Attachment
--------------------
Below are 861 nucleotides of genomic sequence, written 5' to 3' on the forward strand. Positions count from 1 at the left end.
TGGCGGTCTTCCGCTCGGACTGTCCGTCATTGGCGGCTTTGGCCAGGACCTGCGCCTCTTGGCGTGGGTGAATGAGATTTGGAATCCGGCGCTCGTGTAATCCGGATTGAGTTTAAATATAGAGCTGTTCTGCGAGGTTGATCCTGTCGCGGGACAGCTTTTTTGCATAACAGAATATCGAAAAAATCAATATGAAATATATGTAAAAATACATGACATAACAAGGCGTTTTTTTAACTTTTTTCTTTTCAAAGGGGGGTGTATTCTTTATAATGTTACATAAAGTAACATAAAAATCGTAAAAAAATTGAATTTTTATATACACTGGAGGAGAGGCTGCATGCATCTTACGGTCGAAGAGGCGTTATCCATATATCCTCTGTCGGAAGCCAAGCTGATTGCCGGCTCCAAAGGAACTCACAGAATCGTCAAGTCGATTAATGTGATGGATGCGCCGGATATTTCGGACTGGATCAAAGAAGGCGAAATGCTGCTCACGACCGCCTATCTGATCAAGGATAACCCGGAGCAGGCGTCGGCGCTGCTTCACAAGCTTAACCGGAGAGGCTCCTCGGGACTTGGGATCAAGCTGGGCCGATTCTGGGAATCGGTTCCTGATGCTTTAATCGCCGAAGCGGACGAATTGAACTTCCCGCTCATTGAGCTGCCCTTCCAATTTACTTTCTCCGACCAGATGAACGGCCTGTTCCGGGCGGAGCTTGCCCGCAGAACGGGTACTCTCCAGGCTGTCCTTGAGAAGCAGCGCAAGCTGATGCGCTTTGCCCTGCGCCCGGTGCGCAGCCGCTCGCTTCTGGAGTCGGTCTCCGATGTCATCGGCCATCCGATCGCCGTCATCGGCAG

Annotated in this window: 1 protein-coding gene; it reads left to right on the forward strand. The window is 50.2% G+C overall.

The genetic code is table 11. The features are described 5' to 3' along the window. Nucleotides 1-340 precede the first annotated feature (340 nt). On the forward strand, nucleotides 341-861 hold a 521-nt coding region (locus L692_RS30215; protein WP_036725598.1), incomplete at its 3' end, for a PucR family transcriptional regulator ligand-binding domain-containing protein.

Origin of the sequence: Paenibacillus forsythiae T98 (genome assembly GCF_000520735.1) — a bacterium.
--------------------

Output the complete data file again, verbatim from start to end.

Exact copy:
Below are 861 nucleotides of genomic sequence, written 5' to 3' on the forward strand. Positions count from 1 at the left end.
TGGCGGTCTTCCGCTCGGACTGTCCGTCATTGGCGGCTTTGGCCAGGACCTGCGCCTCTTGGCGTGGGTGAATGAGATTTGGAATCCGGCGCTCGTGTAATCCGGATTGAGTTTAAATATAGAGCTGTTCTGCGAGGTTGATCCTGTCGCGGGACAGCTTTTTTGCATAACAGAATATCGAAAAAATCAATATGAAATATATGTAAAAATACATGACATAACAAGGCGTTTTTTTAACTTTTTTCTTTTCAAAGGGGGGTGTATTCTTTATAATGTTACATAAAGTAACATAAAAATCGTAAAAAAATTGAATTTTTATATACACTGGAGGAGAGGCTGCATGCATCTTACGGTCGAAGAGGCGTTATCCATATATCCTCTGTCGGAAGCCAAGCTGATTGCCGGCTCCAAAGGAACTCACAGAATCGTCAAGTCGATTAATGTGATGGATGCGCCGGATATTTCGGACTGGATCAAAGAAGGCGAAATGCTGCTCACGACCGCCTATCTGATCAAGGATAACCCGGAGCAGGCGTCGGCGCTGCTTCACAAGCTTAACCGGAGAGGCTCCTCGGGACTTGGGATCAAGCTGGGCCGATTCTGGGAATCGGTTCCTGATGCTTTAATCGCCGAAGCGGACGAATTGAACTTCCCGCTCATTGAGCTGCCCTTCCAATTTACTTTCTCCGACCAGATGAACGGCCTGTTCCGGGCGGAGCTTGCCCGCAGAACGGGTACTCTCCAGGCTGTCCTTGAGAAGCAGCGCAAGCTGATGCGCTTTGCCCTGCGCCCGGTGCGCAGCCGCTCGCTTCTGGAGTCGGTCTCCGATGTCATCGGCCATCCGATCGCCGTCATCGGCAG

Annotated in this window: 1 protein-coding gene; it reads left to right on the forward strand. The window is 50.2% G+C overall.

The genetic code is table 11. The features are described 5' to 3' along the window. Nucleotides 1-340 precede the first annotated feature (340 nt). On the forward strand, nucleotides 341-861 hold a 521-nt coding region (locus L692_RS30215; protein WP_036725598.1), incomplete at its 3' end, for a PucR family transcriptional regulator ligand-binding domain-containing protein.

Origin of the sequence: Paenibacillus forsythiae T98 (genome assembly GCF_000520735.1) — a bacterium.